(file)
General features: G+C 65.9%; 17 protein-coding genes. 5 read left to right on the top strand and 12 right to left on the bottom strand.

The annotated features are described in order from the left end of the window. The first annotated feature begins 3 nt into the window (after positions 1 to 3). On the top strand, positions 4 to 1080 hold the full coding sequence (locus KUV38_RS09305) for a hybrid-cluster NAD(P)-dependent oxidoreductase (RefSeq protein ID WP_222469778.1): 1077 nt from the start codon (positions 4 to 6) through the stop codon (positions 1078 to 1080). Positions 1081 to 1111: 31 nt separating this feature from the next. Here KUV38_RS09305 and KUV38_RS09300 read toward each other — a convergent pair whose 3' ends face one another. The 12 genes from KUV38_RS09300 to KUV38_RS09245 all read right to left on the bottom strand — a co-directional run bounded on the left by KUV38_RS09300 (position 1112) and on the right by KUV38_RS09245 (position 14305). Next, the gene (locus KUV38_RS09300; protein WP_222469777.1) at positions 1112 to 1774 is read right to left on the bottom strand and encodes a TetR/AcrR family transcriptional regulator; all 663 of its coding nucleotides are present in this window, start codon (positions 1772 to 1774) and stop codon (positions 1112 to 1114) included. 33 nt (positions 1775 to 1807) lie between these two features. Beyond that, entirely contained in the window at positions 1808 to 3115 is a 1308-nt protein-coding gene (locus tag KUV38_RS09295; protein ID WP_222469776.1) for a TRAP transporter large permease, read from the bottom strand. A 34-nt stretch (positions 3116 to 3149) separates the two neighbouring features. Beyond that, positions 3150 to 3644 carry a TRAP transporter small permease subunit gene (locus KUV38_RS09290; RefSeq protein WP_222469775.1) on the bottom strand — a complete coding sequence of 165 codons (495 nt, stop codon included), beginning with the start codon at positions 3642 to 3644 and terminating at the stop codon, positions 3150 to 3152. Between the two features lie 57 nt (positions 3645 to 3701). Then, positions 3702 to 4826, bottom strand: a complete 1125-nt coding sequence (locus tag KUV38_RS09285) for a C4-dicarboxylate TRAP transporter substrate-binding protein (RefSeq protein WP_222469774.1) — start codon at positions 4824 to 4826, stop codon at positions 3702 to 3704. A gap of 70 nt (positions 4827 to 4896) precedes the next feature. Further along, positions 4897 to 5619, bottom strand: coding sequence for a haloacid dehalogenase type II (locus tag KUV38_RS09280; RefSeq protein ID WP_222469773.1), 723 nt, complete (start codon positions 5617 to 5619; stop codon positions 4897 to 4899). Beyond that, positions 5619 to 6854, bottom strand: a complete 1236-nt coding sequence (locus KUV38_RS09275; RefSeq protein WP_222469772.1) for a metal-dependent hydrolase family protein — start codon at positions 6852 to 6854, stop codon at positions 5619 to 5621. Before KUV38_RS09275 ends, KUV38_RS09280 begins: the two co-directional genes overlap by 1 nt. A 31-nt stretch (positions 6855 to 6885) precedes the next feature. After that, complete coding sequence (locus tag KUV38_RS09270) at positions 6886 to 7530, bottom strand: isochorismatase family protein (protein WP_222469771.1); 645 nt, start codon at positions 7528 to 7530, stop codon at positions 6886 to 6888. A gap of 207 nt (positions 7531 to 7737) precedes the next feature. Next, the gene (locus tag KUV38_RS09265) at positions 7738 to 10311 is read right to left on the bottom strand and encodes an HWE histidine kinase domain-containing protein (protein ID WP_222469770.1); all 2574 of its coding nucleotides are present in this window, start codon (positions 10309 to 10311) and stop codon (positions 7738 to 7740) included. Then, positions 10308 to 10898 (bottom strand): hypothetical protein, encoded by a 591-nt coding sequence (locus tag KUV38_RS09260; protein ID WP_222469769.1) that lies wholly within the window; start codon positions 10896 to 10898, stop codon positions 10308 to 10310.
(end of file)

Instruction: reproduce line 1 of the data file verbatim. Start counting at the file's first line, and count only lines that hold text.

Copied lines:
General features: G+C 65.9%; 17 protein-coding genes. 5 read left to right on the top strand and 12 right to left on the bottom strand.